Agile OrganizationAgile Thinking

A Guide to Scrum for Beginners

During these crisis times, organizations must be fast-moving and nimble. Agile is an increasingly attractive methodology as it offers teams and organizations the flexibility to address any new challenge that arises. Scrum is one of the most prominent Agile frameworks of today. You don’t need any specialized skills or certifications to start. In this article at The Enterprisers Project, Dave Garrett shares some Scrum tips that beginners must follow to avoid project risks.

Key Points of Scrum

People often use Scrum and Agile interchangeably. However, Scrum is a framework for getting work done, whereas Agile is a mindset. Some of the critical points of Scrum that many teams find attractive includes:

  • Redundancy for large amounts of documentation
  • Seamless cross-functional teamwork
  • Clear communication and transparency

Main Scrum Roles

The product owner is a key stakeholder, who thoroughly understands the vision for the product and prioritizes the backlog. The product owner’s primary role is to drive the product towards its vision and have a constant pulse on the market and customer. Further, they eliminate blockers, help everyone on the team understand their roles and responsibilities, and how they contribute to the broader organizational goals.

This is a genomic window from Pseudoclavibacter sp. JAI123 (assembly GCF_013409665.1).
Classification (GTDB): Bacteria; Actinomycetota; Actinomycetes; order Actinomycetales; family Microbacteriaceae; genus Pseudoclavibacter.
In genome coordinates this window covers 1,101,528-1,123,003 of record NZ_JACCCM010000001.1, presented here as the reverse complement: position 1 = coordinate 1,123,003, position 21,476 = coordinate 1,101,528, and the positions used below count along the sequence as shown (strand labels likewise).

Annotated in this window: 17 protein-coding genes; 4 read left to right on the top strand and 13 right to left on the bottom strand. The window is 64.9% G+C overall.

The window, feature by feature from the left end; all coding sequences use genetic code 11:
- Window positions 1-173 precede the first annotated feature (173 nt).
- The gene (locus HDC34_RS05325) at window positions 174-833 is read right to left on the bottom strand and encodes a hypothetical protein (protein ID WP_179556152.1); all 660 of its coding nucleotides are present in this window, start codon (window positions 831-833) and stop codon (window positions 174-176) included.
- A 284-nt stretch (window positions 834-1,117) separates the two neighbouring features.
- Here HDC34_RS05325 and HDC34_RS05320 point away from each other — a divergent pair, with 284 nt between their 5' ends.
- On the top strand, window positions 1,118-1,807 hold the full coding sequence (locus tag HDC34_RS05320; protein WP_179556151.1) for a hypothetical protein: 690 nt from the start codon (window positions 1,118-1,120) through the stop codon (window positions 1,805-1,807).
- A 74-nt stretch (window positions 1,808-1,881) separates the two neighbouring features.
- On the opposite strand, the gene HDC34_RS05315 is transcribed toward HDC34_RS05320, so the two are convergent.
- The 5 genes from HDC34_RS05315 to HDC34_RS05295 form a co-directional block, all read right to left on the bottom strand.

Main Processes of Agile with Scrum

Planning Meeting

The work to be performed during the current sprint is planned during this meeting by the entire development team. The goal of this meeting is to make every team member clear of what must be delivered in the sprint.


All events – from planning to retrospective – must happen during the sprint. Once Scrum Master establishes a time frame for a sprint (typically two weeks), it must be consistent throughout the development period.

Sprint Review

In this review meeting, the product owner reworks the product backlog based on the current sprint. The primary objective of a sprint review is to demonstrate the completed work and to gather valuable feedback.

Sprint Retrospective

This meeting focuses on identifying what went well with the team and what they struggled with. Together with the Scrum Master, the team creates an action plan and implements the findings throughout the next sprint.

If you are a beginner, don’t be overwhelmed with ‘more work.’ The idea behind Scrum is not to ‘do more work,’ it’s to work smarter and accomplish your goals. To read the original article, click on

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